Place on your neatly portioned turkey.

Smother or lightly top the turkey with kraut.  I prefer to smother, my kids prefer not to know kraut is on their sandwiches, but I still put on a light smattering of the pungent stuff for them.

Next comes a slice of Swiss cheese.  Which you will then top with another slice of bread, buttered side up.

Smash the heck out of the sandwich with a heavy frying pan.  You want to toast the sandwich and melt the cheese and make everything warm and gooey. 

Don't burn your sandwiches!!!  You will probably need to turn your burner down the more sandwiches you make.  As soon as one sandwich is toasted on both sides and lovely and golden and melty, don't just stuff your face, give it to a family member and quickly repeat the process until everyone in your family is noshing gleefully.  These cook up so quickly you won't need to wait too long before enjoying one yourself.

Rachael Sandwich how-to
Yum, yum, yum!!!  You might wonder if I want some sandwich with my kraut.  Maybe.

Thanks for reading!



Monday, March 23, 2015

How to do Glamping Part II

If camping ain't easy, I don't want to camp.  So I spend my off-weekends, planning how to make each successive camp-out that much easier. It starts with planning, planning and more planning.Take a page from my years of experience to make your next camp-out a breeze.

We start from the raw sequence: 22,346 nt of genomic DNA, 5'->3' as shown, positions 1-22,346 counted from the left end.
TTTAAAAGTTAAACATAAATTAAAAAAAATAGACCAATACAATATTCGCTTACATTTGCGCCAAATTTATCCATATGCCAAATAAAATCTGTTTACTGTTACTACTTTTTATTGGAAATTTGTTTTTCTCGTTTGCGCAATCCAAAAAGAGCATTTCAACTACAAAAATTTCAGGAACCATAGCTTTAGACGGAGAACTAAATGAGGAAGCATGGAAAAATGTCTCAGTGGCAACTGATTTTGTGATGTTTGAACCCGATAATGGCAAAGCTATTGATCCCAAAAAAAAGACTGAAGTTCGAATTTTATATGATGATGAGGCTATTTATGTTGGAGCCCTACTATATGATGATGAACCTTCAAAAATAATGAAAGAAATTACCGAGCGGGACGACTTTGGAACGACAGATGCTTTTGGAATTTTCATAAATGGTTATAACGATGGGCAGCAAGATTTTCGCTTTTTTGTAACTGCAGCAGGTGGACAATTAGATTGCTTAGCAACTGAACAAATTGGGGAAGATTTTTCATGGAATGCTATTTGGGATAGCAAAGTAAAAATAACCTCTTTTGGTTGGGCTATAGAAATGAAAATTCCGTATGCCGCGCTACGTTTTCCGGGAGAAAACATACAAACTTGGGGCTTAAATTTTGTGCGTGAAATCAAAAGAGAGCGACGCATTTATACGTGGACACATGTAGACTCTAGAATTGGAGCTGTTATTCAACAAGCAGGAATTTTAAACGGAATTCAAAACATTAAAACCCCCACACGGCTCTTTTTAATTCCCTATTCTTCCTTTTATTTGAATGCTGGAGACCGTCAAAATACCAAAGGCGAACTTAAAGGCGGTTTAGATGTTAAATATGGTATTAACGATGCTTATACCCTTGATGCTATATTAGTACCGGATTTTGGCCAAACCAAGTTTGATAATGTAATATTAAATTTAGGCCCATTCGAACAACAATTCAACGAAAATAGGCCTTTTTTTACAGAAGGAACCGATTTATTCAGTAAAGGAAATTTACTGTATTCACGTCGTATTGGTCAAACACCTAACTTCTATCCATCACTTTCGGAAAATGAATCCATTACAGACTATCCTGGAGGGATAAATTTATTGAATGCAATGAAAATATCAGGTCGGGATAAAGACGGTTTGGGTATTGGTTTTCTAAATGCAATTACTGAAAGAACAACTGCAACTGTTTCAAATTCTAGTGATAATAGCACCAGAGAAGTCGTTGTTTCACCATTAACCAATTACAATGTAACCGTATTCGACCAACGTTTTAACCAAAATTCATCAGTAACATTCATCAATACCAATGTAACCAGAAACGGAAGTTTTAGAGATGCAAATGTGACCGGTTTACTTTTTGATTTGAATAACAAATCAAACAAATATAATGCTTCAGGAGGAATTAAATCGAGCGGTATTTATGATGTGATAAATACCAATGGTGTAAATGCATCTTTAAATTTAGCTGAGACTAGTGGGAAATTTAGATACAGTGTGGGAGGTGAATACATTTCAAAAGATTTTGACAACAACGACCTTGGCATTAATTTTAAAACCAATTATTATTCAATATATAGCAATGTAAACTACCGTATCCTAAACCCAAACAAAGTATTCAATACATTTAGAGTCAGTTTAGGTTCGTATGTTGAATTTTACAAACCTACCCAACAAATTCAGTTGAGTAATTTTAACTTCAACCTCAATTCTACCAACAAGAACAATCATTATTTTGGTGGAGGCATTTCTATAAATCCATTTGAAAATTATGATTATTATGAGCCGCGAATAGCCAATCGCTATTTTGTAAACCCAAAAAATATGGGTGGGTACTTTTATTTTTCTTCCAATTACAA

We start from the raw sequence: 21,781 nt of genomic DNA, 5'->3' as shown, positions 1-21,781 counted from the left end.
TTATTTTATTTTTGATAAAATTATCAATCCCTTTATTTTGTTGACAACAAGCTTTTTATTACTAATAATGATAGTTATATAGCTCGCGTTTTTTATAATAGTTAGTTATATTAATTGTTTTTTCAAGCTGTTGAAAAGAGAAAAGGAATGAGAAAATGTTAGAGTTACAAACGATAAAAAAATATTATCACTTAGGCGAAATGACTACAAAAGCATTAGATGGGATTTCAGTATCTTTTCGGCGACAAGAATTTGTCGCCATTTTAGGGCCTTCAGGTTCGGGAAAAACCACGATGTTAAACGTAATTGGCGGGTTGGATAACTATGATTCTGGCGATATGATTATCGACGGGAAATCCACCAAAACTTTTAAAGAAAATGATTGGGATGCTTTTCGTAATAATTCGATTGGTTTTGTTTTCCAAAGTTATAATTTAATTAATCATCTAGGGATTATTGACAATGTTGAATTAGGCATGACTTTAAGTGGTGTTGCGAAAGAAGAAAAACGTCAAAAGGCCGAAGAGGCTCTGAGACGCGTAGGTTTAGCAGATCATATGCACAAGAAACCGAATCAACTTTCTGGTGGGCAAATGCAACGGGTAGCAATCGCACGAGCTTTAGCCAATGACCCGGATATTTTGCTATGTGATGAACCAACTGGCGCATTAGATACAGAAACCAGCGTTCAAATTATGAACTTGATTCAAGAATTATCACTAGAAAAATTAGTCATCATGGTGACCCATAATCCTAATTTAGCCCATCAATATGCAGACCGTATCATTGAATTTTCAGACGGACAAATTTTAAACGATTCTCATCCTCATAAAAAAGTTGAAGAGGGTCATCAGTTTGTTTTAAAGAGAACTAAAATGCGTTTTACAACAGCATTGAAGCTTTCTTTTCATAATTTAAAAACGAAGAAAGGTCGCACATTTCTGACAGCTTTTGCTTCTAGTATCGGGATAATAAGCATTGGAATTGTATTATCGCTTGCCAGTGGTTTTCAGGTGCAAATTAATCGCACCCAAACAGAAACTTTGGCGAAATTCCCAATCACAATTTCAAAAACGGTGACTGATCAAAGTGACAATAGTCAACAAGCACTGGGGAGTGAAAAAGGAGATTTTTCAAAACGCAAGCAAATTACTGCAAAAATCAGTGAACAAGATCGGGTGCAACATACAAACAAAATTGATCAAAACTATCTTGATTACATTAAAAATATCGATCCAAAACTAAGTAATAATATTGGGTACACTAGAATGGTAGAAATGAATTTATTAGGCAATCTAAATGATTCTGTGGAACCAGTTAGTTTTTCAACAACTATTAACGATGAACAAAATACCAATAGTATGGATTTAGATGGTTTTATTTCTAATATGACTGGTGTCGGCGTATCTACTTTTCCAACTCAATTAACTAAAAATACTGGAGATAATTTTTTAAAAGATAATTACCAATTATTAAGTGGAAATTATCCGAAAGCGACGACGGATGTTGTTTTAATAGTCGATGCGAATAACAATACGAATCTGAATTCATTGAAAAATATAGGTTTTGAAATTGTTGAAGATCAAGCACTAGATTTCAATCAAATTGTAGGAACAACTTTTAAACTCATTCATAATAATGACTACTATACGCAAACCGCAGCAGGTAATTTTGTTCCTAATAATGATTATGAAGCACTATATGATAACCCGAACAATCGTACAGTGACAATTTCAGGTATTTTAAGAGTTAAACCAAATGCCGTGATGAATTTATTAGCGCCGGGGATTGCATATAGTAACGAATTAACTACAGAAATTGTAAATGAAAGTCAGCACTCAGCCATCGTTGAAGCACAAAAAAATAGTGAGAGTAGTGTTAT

This is my second post on how to make glamping easy.  Click here for other tips and tasty recipes from the post, How to do Glamping.

The easiest way to make your camp-out easy, if you ask this mom, is to make the meals and snacks as low-pressure as possible. When the food is easy, you can spend lots more time doing the fun stuff.

First, plan what you're going to eat for each meal. I have a meeting with my fellow moms and together we decide what we are going to eat and when.  We usually plan to eat as a group a couple times during the camp-out, typically we'll each make one dinner and one breakfast for everyone.  Then on the days we aren't sharing food, we still make similar things, like hot dogs, chips and fruit on the day we get there, because, really, who wants to cook after you've just set up camp.

Tin foil dinners are always a classic if you've got a spare night. Pre-pack each pouch before you leave with the meat, rice, veggies and seasoning, freeze them and store in a zip-lock bag to avoid cross-contamination.

My number one rule about cooking while camping is to prep as much food as I can while in the comfort of my home kitchen, then pack it away in ready to go pouches.  There are a number of reasons for this rule.